He moves from Jacques-Louis David’s icon-like portrait of the murdered Marat, dated to his opening “Year 2" (of the Republic) to the shimmery picture of two resting farm girls by Camille Pissarro; he considers Cezanne’s “Bathers” with the help of Freud, goes on to some early Cubist canvases of Picasso and Braque, then to El Lissitzky at Vitebsk and to the procedures of Jackson Pollock. He concludes the book by invoking Ezra Pound, Pier Paolo Pasolini and Primo Levi--tragic figures all--who offer the hope that “the myth will survive its historic defeat.” Before concluding, though, he offers a “defence” (his own word) of Abstract Expressionism.


Apart from the David, the other pictures were painted during the last century and show the contingent nature of modernity that “points to a social order which has turned from the worship of ancestors and past authorities to the pursuit of a projected future--of goods, pleasures, freedoms, forms of control over nature, or infinities of information. This process goes along with a great emptying and sanitizing of the imagination. Without ancestor-worship, meaning is in short supply--'meaning’ here meaning agreed-on and instituted forms of value and understanding . . . in which a culture crystallizes its sense of the struggle with the realm of necessity and the reality of pain and death. The phrase Max Weber borrowed from Schiller, ‘the disenchantment of the world,’ still seems to me to sum up this side of modernity best. . . . The disenchantment of the world is horrible, intolerable.” And he adds: “Any mass movement or cult figure that promises a way out of it [that is, the disenchantment] will be clung to like grim death. Better even Fascism than technocracy: there is a social id in most of us that goes on being tempted by that proposition.”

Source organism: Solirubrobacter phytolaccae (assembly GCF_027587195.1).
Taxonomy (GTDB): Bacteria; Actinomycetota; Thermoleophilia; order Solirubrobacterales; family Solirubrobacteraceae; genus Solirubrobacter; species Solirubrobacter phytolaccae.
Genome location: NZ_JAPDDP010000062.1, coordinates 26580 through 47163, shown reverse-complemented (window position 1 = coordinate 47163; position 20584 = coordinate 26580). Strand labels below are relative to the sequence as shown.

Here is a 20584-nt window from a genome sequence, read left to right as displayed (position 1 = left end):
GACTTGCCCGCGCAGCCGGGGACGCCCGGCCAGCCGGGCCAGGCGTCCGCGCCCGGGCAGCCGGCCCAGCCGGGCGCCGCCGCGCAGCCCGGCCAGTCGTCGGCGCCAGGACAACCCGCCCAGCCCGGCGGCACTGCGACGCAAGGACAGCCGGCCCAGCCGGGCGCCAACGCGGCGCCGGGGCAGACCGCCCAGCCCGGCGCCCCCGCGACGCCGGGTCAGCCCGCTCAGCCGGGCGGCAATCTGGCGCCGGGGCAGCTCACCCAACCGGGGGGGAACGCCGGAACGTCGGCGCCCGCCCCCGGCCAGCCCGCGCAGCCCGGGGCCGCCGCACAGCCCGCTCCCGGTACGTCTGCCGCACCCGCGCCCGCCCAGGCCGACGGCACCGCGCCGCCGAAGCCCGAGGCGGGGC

This quotation is inevitably melancholy: The atrophy of ancestor worship has occasioned the dearth of meaning, the disenchantment of the world, but this dispassionate view of his position is an essential theoretical counterpoise to Clark’s passionate attachment to the works of art he wishes to consider. Passion can also turn against some of the pictures when he--but so very ambiguously--defends Abstract Expressionism. Of Hans Hofmann, the last Abstract Expressionist he scrutinizes, for instance, he writes: “A good Hofmann is tasteless to the core--tasteless in its invocations of Europe, tasteless in its mock religiosity, tasteless in its Color-by-Technicolor, its winks and nudges toward landscape format, its Irving Stone title, and the cloying demonstrativeness of its handling. Tasteless, and in complete control of its decomposing means.”

“Decomposing” is the key word. Hofmann was vulgar, in the way Pollock, with all his “Gothick wildness,” was not. Yet though the space which Hofmann’s pictures inhabit, “the unique blend of opulence and spareness that is the taste of the picture buying classes in America,” implies that a good Hofmann “seems always to be blurting out a dirty secret,” what it shows “is the world its users inhabit in their heart of hearts . . . the visceral-cum-spiritual upholstery of the rich.”

Pollock, on the other hand, even when his paintings are used as a background for fashion models by Cecil Beaton, has a force which saves him. As Clark writes, “There is a line of art stretching back to David and Shelley that makes no sense--that would not have existed--without its practitioners believing that what they did was resist or exceed the normal understandings of the culture, and that those understandings were their enemy. This is the line of art we call modernist. Pollock is part of it. Perhaps at the end of it, perhaps not. . . .”

The exhilaration in reading “Farewell to an Idea” arises from the struggle Clark conveys over whether art has come to an end or not. Hegel’s verdict that “art, considered in its highest vocation, is and remains for us a thing of the past” seems to invite him to a dialectical relationship with the works that fascinate him, even though the Hegelian proscription has left these works stranded on the beaches of history. Or perhaps not quite stranded yet, because as Clark writes, “Modernism, as I conceive it, is the art of the situation Hegel pointed to . . . [though] he could never have guessed that the disenchantment of the world would take so long.”